ToDo List Ethereum Dapp (Step6) | Webpack, ES6 and truffle-solidity-loader

This tutorial is part of the series ToDo List Ethereum Dapp. This is the Step 6. Tutorials already published:

In this tutorial we are going to add webpack and babel to be able to use Javascript ES6 features in the browser. Let’s get started!

Setup project

As usual, you just need to copy and paste the folder of the last episode (step5) and rename it to step6:

cp -r special-episode-1/step5 special-episode-1/step6

Step into step6 folder and install npm dependencies:

cd step6
npm install

Awesome! You are ready to get started.

Install webpack, babel and truffle-solidity-loader

Install the required dev npm packages with this command:

npm install -D webpack webpack-cli babel-core@6 babel-loader@7 babel-preset-env truffle-solidity-loader json-loader

Note: if later in this tutorial you have problems with babel not working properly, it might be due to incompatible versions between babel-core and babel-loader. In this case just remove your node_modules folder, copy paste the package.json and package-lock.json of the GitHub repo of EatTheBlocks (inside special-episode-1 folder), and run npm install

Let’s now move on to configure babel by creating a file called .babelrc at the root of your project and add this inside:

{
  "presets": ["env"]
}

Then Configure webpack by creating another file called webpack.config.js at the root of your project as well. Inside copy paste this:

const path = require('path');

module.exports = {
  entry: './app/js/index.js',
  output: {
    filename: 'bundle.js',
    path: path.resolve(__dirname, 'app/dist')
  },
  module: {
    rules: [
      {
        test: /\.js$/,
        exclude: /node_modules/,
        use: {
          loader: "babel-loader"
        }
      }
    ]
  }
};

It tells webpack to:

  • Take app/js/index.js as an input
  • Use babel to transform all the ES6 syntax to ES5 so that all browsers can understand it
  • Save the output file into app/dist/bundle.js

Now let’s update the <script> tag that loads our javascript code. In app/index.html:

Change this:

<script src="js/index.js"></script> 

To this:

<script src="dist/bundle.js"></script> 

As you can see, we are now loading the bundle created by webpack instead of the source file we wrote ourselves.

Setup new npm tasks

Now that we setup webpack and babel, we can use any ES6 features in our front code, without being afraid of compatibility issues with browsers. Babel will just transform everything into old-school ES5 Javascript that all browsers understand.

However, at the moment things are still very inconvenient. Every time we change any javascript file, we need to manually ask webpack to recompile our code. What would be great is a command that watch any file changes and run webpack automatically when needed.

Fortunately webpack already have this feature when you launch it with the --watch command:

webpack --watch

For our convenience, let’s create a npm command in our package.json file. Under the scripts key, add the dev-front command:

...,
"scripts": {
  "dev-front": "node_modules/.bin/webpack --watch",
   ...
},
...

We will also add another task to watch the backend code. First install nodemon with npm install -g nodemon, then add it to the package.json:

...,
"scripts": {
  "dev-back": "nodemon server.js",
   ...
},
...

Now let’s check that our setup works properly:

  • Run npm run dev-back
  • In another terminal window, run npm run dev-front
  • Open app/js/index.js, make a dummy change and save
  • In the terminal where you run npm run dev-front, you should see webpack recompiling everything. The frontend still need to be reloaded manually though (i.e we haven’t setup hot reloading)

Congrats, you just automated an important part of your workflow! Plus now you are free to use the latest Javascript features without fear!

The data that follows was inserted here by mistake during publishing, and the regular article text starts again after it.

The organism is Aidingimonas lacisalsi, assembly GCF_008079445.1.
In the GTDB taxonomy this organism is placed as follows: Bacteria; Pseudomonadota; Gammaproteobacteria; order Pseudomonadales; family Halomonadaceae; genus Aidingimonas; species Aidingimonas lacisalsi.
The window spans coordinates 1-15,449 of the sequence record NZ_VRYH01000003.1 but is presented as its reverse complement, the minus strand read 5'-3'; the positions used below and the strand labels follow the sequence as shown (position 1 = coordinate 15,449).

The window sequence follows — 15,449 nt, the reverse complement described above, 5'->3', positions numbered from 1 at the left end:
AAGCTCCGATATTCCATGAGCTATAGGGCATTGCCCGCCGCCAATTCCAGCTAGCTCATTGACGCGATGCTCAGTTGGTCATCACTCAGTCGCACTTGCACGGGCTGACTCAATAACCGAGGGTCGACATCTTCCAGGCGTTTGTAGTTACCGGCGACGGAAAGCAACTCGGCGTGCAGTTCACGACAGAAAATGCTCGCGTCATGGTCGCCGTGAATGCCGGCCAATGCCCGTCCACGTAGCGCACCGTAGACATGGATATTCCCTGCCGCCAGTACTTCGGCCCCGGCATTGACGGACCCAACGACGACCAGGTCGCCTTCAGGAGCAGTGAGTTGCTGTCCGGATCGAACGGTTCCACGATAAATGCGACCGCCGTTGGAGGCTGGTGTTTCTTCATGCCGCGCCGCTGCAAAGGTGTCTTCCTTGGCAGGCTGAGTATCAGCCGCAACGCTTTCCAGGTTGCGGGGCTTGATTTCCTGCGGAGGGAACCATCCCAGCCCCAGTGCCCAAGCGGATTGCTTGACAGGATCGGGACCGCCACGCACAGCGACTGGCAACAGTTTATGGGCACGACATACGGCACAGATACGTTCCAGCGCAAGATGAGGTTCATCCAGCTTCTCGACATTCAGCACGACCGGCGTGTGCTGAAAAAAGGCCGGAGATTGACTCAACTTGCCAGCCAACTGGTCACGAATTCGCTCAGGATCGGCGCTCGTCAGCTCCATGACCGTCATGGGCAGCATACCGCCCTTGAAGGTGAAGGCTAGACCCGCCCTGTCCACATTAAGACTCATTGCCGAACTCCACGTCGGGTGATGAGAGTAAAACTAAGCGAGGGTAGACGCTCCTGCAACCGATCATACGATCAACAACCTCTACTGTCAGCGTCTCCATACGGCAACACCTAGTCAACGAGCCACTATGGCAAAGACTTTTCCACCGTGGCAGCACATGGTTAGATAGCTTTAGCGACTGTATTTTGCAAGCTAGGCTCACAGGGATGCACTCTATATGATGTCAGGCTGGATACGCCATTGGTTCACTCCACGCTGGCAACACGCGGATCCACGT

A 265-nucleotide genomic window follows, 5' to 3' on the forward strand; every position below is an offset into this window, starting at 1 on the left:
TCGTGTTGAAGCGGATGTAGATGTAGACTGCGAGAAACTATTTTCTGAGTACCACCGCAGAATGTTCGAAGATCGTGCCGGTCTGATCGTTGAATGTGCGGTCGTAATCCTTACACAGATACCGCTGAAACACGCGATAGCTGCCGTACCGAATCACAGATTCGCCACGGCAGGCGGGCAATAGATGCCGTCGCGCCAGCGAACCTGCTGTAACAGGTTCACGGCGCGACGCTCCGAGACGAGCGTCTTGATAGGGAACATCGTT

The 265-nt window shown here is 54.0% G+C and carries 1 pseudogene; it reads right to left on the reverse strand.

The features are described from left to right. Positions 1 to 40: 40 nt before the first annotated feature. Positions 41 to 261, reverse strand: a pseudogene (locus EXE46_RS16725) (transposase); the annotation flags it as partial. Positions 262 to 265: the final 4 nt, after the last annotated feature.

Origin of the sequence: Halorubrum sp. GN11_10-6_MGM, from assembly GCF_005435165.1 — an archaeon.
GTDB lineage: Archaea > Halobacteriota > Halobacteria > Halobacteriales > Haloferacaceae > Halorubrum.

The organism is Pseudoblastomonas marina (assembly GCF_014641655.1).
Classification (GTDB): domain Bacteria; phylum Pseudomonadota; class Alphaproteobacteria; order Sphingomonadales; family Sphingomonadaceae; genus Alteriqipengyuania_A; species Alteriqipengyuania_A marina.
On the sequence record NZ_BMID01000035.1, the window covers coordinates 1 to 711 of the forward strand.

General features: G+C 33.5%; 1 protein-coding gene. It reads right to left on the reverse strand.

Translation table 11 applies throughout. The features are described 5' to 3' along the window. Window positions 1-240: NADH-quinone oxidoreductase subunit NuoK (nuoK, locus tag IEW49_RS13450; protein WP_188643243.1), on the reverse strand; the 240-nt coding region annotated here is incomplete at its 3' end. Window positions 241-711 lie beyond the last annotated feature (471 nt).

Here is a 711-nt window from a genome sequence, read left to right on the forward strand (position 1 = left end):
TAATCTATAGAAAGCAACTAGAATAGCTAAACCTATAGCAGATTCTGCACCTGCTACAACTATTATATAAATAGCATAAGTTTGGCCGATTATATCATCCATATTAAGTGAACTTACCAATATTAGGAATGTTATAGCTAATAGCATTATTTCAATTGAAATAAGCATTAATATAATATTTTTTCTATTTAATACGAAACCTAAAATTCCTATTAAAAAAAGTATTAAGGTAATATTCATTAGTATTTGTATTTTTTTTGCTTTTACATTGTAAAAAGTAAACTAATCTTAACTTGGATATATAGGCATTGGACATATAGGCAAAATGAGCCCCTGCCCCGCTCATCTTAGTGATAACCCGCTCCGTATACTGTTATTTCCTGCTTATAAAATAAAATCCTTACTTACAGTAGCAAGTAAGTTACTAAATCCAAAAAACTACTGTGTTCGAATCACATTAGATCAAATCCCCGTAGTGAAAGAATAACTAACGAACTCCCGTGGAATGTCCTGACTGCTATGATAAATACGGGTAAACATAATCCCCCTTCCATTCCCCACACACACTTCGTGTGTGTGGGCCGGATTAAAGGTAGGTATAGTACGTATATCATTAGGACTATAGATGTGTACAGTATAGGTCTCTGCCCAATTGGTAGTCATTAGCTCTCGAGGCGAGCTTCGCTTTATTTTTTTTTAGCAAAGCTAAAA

Load smart contract artifact dynamically

So far, the way we load the smart contract in app/js/index.js is easy to understand but very impractical: every time we make a change to the smart contract, we need to copy paste the compiled artifact (build/contract/ToDo.json) into app/js/index.js. That’s ok when you are just trying things out but if you actually count on developing a dapp like this you will quickly loose your sanity!

Fortunately for us, the good people of the Truffle framework created a nifty npm package called truffle-solidity-loader that allow us to dynamically load our smart contract from the frontend, WITHOUT having to copy paste the compiled artifact every time we make a change to the smart contract.

NOTE: if you google Truffle Solidity Loader the first link that comes up is the OLD stand-alone repo. The docs are outdated, don’t follow it. The up-to-date repo is this one.

truffle-solidity-loader integrates perfectly with the webpack watch system. Every time you change the smart contract, webpack will:

  • Detect the change
  • Recompile the Solidity smart contract,
  • Re-run your Truffle migrations
  • Re-load the compiled artifact into app/js/index.js

All you need to do is add this entry to the module.rule array of webpack.config,js, after the first rule we already put just before:

...,
module: {
  rules: [
    ...,
    {
      test: /\.sol/,                                                                                                                                               
      use: [                                                                  
        {                                                                     
          loader: 'json-loader'                                               
        },                                                                    
        {                                                                     
          loader: 'truffle-solidity-loader',                                  
          options: {                                                          
            network: 'development',                                           
            migrations_directory: path.resolve(__dirname, './migrations'),    
            contracts_build_directory: path.resolve(__dirname, '../build/contracts')
           }                                                                   
         }                                                                     
       ]                                                                       
     }   
   ]
 }
...

In app/js/index.js, remove the compiled artifact of the smart contract. (It’s the huge JSON object of several thousand lines that start at the top of file and look like this):

 artifact = {